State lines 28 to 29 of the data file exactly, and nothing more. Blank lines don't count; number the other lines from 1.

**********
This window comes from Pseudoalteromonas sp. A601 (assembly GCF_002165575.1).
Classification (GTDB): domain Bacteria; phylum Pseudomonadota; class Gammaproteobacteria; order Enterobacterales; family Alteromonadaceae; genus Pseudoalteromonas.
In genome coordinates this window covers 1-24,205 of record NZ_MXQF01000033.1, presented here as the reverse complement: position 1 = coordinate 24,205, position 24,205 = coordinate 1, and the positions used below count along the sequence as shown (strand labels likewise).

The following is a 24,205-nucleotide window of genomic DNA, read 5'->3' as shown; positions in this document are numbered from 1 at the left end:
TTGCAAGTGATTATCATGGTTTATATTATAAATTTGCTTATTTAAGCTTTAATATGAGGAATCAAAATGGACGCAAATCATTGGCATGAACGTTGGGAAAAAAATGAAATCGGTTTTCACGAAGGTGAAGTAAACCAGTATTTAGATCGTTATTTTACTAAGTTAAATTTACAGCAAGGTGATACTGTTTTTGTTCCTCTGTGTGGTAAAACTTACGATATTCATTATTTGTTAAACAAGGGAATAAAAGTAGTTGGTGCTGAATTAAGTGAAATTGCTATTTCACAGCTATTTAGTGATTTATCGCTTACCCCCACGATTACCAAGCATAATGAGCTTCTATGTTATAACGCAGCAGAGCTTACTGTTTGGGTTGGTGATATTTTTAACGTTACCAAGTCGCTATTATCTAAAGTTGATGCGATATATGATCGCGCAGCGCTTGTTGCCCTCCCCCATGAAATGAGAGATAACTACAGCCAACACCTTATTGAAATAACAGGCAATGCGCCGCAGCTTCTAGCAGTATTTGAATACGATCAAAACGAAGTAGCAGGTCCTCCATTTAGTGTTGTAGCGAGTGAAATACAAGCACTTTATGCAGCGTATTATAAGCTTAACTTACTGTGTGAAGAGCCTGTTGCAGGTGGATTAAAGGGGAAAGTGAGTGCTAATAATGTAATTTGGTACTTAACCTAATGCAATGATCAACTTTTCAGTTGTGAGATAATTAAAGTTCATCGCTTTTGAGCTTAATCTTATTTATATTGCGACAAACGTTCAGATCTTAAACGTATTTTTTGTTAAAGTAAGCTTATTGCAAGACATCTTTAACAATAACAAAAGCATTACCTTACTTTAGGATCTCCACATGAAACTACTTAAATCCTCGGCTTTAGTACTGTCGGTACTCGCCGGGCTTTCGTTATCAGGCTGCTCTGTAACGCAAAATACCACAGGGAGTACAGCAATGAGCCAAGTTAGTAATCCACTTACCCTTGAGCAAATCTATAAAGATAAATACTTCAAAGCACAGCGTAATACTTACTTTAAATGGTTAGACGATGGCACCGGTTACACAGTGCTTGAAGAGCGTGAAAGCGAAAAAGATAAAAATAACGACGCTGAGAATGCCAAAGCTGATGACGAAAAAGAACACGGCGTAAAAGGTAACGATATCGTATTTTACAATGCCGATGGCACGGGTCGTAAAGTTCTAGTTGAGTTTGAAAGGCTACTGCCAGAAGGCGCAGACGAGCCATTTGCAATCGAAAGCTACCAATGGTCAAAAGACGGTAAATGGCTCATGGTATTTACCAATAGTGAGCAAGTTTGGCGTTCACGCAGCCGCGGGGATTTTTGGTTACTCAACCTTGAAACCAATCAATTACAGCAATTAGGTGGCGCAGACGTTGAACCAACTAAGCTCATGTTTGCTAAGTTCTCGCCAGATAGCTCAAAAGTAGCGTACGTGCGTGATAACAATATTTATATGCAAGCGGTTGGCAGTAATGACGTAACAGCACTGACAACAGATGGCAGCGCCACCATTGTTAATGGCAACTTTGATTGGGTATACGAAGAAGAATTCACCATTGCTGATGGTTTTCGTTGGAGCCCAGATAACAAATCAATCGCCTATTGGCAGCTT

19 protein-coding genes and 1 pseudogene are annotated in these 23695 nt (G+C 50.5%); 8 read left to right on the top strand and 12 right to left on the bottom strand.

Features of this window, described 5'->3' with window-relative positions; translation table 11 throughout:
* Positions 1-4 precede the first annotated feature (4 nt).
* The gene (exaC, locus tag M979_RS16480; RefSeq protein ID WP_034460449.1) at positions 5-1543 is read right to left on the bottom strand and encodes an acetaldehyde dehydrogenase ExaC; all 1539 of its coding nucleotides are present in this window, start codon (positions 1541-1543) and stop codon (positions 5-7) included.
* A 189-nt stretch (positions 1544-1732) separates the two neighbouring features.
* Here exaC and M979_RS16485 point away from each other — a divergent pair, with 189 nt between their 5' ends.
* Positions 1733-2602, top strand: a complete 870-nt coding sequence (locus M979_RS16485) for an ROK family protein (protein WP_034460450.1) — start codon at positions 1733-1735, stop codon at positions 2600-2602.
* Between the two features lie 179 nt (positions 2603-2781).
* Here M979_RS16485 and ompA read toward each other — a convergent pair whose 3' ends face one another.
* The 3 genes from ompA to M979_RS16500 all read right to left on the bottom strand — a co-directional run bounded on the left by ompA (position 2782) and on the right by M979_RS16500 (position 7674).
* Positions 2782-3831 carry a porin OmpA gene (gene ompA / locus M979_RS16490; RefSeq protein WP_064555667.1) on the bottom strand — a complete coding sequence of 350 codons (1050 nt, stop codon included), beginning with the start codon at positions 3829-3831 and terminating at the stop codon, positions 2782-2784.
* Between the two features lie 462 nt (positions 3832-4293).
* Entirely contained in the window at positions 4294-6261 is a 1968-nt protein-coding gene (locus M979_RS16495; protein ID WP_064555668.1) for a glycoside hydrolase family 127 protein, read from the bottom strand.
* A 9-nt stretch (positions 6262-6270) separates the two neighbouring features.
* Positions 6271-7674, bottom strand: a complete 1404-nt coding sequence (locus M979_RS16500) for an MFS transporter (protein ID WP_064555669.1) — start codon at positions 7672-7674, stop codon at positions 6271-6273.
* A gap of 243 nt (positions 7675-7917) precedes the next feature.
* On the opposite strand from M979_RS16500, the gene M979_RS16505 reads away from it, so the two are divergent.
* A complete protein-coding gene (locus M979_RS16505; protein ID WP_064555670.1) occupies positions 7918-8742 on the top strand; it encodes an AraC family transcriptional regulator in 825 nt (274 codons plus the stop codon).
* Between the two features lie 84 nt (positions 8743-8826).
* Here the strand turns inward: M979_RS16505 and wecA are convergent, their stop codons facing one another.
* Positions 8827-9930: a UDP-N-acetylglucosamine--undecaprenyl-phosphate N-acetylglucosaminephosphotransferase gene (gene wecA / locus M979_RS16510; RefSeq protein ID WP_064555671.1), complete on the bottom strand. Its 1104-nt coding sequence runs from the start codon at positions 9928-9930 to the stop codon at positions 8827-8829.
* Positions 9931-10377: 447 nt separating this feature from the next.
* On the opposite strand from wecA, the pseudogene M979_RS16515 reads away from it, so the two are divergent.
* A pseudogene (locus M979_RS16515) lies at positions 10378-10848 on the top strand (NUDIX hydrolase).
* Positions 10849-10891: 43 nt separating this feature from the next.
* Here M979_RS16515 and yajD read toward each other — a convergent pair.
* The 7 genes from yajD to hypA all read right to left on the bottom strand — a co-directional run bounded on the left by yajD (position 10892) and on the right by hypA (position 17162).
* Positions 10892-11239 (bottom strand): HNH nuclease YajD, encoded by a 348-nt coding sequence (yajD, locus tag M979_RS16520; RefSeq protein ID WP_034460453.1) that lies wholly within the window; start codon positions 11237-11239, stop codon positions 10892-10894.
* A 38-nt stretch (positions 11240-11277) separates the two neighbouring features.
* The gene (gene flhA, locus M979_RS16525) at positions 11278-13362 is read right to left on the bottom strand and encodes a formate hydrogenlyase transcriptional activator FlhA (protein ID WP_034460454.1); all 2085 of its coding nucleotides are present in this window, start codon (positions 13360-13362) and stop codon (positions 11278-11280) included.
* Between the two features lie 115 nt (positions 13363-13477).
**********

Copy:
* On the opposite strand from wecA, the pseudogene M979_RS16515 reads away from it, so the two are divergent.
* A pseudogene (locus M979_RS16515) lies at positions 10378-10848 on the top strand (NUDIX hydrolase).